10. Try to leave out the part that readers tend to skip. Duh.

That's the lot of them! Great advice, and rules I should do a better job of following. Have any other rules you follow in your writing? Please pass them on!

How to Self-Publish on Amazon

Self-publishing has reached the point where it is RIDICULOUSLY easy, so much so, that I am rubbing elbows with twelve-year-olds in the Kindle forums.  So, the good news is – once you’ve written your book – publishing is easy! I wrote this post with the understanding that your book is READY for market – it has been written, rewritten, rewritten again, edited, professionally edited, formatted, and a pimp ass cover has been created.

So, GREAT – you are ready for the next step, which is getting out into the real world.

There are five big markets to post your ebook: Amazon, Barnes & Noble, Smashwords, iBooks, and Kobo.  This post is going to focus on Amazon.  Its Kindle Direct Publishing platform is ridiculously easy, and will give your future bestseller great exposure.

The Kindle Direct Publishing platform, KDP for short, accepts books in the following formats:

Word (DOC or DOCX) HTML (ZIP, HTM, or HTML) Mobipocket (MOBI) ePub (EPUB) Plain Text (TXT) Rich Text Format (RTF) Adobe PDF (PDF)

If you aren't able to format your own ebook, or if you don't have the funds to hire a formatter, then use your Word file, which is convenient enough; since that’s probably the format you already have it in. (Note: if you do want to hire a formatter, check out my suggestion here).


1. Create an account at kdp.amazon.com.  If you already have an Amazon account, I would suggest creating a new one, one you will use specifically for self-publishing.  But, you can use your current one if you want.  If you are writing under a pseudonym (which I strongly suggest you DO), ignore that for now - use all of your real information when creating this account.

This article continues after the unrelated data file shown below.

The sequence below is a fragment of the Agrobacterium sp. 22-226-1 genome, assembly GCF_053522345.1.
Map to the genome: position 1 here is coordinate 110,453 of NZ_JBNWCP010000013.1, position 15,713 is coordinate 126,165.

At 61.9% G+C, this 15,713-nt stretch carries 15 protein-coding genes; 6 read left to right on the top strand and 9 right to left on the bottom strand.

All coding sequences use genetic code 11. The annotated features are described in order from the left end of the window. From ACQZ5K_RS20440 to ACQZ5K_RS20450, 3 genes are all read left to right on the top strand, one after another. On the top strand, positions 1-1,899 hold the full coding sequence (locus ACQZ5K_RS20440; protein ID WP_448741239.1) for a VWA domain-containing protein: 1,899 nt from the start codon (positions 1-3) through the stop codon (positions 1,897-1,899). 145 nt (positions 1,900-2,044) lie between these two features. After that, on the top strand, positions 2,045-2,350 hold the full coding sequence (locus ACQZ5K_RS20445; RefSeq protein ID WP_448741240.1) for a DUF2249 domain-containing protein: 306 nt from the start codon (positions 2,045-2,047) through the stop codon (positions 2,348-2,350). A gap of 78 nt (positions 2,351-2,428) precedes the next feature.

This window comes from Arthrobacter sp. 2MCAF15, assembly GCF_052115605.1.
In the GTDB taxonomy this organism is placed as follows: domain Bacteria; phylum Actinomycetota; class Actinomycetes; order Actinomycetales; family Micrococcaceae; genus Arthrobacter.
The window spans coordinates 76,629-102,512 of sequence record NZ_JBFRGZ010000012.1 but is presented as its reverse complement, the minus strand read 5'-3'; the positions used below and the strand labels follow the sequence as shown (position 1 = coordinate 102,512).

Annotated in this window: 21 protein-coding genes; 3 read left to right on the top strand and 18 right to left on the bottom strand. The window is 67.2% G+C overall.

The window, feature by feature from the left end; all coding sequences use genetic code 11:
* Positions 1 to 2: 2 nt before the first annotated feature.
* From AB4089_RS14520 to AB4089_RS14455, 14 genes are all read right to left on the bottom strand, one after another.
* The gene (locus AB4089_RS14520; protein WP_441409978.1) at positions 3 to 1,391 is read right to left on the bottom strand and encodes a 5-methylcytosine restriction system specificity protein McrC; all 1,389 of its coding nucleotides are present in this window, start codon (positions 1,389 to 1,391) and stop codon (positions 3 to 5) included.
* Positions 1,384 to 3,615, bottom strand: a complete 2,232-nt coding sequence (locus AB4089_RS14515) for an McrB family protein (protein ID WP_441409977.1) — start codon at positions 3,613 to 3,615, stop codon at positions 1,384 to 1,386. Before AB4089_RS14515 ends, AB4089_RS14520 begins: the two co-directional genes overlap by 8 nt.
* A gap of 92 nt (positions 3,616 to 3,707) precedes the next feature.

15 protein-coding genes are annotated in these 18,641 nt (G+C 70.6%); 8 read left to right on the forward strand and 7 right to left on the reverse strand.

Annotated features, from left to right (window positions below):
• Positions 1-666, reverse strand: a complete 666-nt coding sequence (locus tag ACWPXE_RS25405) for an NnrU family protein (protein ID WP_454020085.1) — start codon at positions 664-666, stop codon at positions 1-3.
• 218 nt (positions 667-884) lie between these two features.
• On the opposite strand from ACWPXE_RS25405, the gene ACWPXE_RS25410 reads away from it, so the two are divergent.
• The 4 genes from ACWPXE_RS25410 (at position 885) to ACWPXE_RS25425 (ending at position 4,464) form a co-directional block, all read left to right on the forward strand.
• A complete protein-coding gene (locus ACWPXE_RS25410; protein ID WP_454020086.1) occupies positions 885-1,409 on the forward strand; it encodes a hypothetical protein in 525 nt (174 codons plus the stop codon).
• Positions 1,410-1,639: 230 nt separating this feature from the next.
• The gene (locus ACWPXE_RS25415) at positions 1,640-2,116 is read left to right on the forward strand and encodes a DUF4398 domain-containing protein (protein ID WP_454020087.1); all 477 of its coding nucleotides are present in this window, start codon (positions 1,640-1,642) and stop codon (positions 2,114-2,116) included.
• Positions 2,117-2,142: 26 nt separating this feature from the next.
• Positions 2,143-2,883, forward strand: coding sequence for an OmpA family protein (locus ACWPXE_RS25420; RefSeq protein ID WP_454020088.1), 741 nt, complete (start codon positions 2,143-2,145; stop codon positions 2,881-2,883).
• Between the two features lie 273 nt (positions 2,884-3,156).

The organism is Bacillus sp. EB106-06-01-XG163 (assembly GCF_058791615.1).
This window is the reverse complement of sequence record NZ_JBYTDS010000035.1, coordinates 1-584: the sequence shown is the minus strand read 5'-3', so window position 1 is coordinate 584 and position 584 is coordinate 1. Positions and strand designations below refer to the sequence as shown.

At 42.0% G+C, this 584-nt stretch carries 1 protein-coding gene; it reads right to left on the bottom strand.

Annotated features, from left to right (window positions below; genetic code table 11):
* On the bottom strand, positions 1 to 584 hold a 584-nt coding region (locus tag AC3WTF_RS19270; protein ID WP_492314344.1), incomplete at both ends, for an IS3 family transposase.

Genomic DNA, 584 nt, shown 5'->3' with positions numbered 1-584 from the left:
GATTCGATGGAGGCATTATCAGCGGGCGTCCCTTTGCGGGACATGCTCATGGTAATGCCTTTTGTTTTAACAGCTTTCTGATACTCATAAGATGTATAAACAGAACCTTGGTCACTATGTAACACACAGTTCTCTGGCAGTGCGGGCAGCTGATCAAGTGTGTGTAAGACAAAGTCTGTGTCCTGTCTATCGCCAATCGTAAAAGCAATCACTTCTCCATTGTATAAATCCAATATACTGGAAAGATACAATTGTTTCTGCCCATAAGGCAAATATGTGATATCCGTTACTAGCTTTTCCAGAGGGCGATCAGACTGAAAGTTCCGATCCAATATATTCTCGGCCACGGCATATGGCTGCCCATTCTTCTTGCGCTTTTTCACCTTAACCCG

2.  Log in. I don’t think any more explanation is needed for that step.

3.  Click the ‘Add a New Title' button.


4. Your first decision will be whether to participate in KDP Select.  That is a whole other blog topic, which I will go into on a later date.  For now, I would suggest you not, it's up to you.

#1 – This section is pretty self-explanatory.  The book’s description box is where you put the blurb.  The blurb is very important, so please dedicate time to this group of words.  You wouldn’t believe how many blurbs have grammatical errors; make sure this section is perfect.

#2 – choose ‘This not a public domain work….”

#3 – pick the two categories that best describe your book.  These can be changed later, so don’t stress over this area too much.

#4 – Before you upload your cover, make sure it fits the proper size requirements.This link will tell you Amazon’s size/format/content requirements for your book cover.

#5 – Enable digital rights management – this will attempt to prevent your book from being listed for free on various file-sharing websites (think Napster for ebooks).  Chances are, it will still find its way to those sites, but this is one way to try and prevent that.

Upload your book.  This is a quick process.  After your upload, it will indicate if Kindle’s spell check found any possible errors.  This is very helpful – somehow some always slip through!

#6 – Preview your book.  I use the online previewer, it is amazing, allowing you to view your book on an iphone, ipad, kindle, kindle fire, etc – take the time to view your book on all of the devices, and skim through the book to make sure that chapter headings, table of contents, etc, look correct on all of the different e-readers.

#7 – choose Worldwide

#8 – Royalties

This is up to you.  My opinion can be found on the blog entry ‘Pricing your Ebook’.  Once you choose your royalty percentage, then enter the price for each country (you can choose for Amazon to automatically calculate this based off the US price). Always choose the 70% royalty option, unless your price is less than $2.99 (if it is, you will be forced to choose 35%).

#9 – Kindle Book Lending

If you enable lending, it will mean that readers can ‘lend’ your book to their friends for 7 days.  I enable lending, because I think it helps to spread the word about my book – but this is completely up to you.  Its not going to make or break you either way. (note: Amazon has recently changed this to force you to lend your book if you are at the 70% royalty rate)

Then, click the checkbox agreeing to the Terms & Conditions, and click ‘Save & Publish’!

Your book will take anywhere from 2 to 48 hours to be active on Amazon’s site – you will get an email when it is live. Congratulations!! You are now a ‘published author’!